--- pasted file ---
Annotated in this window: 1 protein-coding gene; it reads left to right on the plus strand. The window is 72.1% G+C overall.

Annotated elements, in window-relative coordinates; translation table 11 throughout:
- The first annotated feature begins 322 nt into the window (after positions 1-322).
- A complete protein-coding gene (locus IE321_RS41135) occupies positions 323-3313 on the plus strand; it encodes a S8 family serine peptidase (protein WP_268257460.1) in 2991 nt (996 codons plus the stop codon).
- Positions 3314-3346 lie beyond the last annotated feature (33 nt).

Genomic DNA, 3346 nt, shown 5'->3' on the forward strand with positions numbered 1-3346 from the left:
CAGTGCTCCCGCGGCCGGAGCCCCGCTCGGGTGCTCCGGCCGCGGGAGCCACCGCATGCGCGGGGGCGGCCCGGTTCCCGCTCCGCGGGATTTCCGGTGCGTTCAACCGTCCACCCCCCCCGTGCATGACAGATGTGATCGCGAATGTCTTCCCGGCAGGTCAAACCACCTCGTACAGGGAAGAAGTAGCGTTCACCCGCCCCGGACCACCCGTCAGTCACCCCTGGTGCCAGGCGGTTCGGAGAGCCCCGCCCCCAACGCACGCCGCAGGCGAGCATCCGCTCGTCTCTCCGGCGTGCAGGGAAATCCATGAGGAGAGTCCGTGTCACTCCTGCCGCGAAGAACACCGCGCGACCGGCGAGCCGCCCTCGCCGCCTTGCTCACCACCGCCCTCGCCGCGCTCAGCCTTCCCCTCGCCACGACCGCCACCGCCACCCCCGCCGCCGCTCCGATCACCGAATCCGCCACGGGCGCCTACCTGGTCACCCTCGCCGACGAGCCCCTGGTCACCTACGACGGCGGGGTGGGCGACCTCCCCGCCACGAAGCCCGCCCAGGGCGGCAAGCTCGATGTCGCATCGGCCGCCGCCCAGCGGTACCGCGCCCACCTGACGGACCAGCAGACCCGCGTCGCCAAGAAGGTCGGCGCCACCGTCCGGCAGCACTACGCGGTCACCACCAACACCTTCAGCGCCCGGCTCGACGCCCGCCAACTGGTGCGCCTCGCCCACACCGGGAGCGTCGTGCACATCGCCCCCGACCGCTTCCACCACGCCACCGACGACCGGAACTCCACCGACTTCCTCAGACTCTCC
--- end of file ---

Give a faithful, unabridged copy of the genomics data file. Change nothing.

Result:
Annotated in this window: 1 protein-coding gene; it reads left to right on the plus strand. The window is 72.1% G+C overall.

Annotated elements, in window-relative coordinates; translation table 11 throughout:
- The first annotated feature begins 322 nt into the window (after positions 1-322).
- A complete protein-coding gene (locus IE321_RS41135) occupies positions 323-3313 on the plus strand; it encodes a S8 family serine peptidase (protein WP_268257460.1) in 2991 nt (996 codons plus the stop codon).
- Positions 3314-3346 lie beyond the last annotated feature (33 nt).

Genomic DNA, 3346 nt, shown 5'->3' on the forward strand with positions numbered 1-3346 from the left:
CAGTGCTCCCGCGGCCGGAGCCCCGCTCGGGTGCTCCGGCCGCGGGAGCCACCGCATGCGCGGGGGCGGCCCGGTTCCCGCTCCGCGGGATTTCCGGTGCGTTCAACCGTCCACCCCCCCCGTGCATGACAGATGTGATCGCGAATGTCTTCCCGGCAGGTCAAACCACCTCGTACAGGGAAGAAGTAGCGTTCACCCGCCCCGGACCACCCGTCAGTCACCCCTGGTGCCAGGCGGTTCGGAGAGCCCCGCCCCCAACGCACGCCGCAGGCGAGCATCCGCTCGTCTCTCCGGCGTGCAGGGAAATCCATGAGGAGAGTCCGTGTCACTCCTGCCGCGAAGAACACCGCGCGACCGGCGAGCCGCCCTCGCCGCCTTGCTCACCACCGCCCTCGCCGCGCTCAGCCTTCCCCTCGCCACGACCGCCACCGCCACCCCCGCCGCCGCTCCGATCACCGAATCCGCCACGGGCGCCTACCTGGTCACCCTCGCCGACGAGCCCCTGGTCACCTACGACGGCGGGGTGGGCGACCTCCCCGCCACGAAGCCCGCCCAGGGCGGCAAGCTCGATGTCGCATCGGCCGCCGCCCAGCGGTACCGCGCCCACCTGACGGACCAGCAGACCCGCGTCGCCAAGAAGGTCGGCGCCACCGTCCGGCAGCACTACGCGGTCACCACCAACACCTTCAGCGCCCGGCTCGACGCCCGCCAACTGGTGCGCCTCGCCCACACCGGGAGCGTCGTGCACATCGCCCCCGACCGCTTCCACCACGCCACCGACGACCGGAACTCCACCGACTTCCTCAGACTCTCC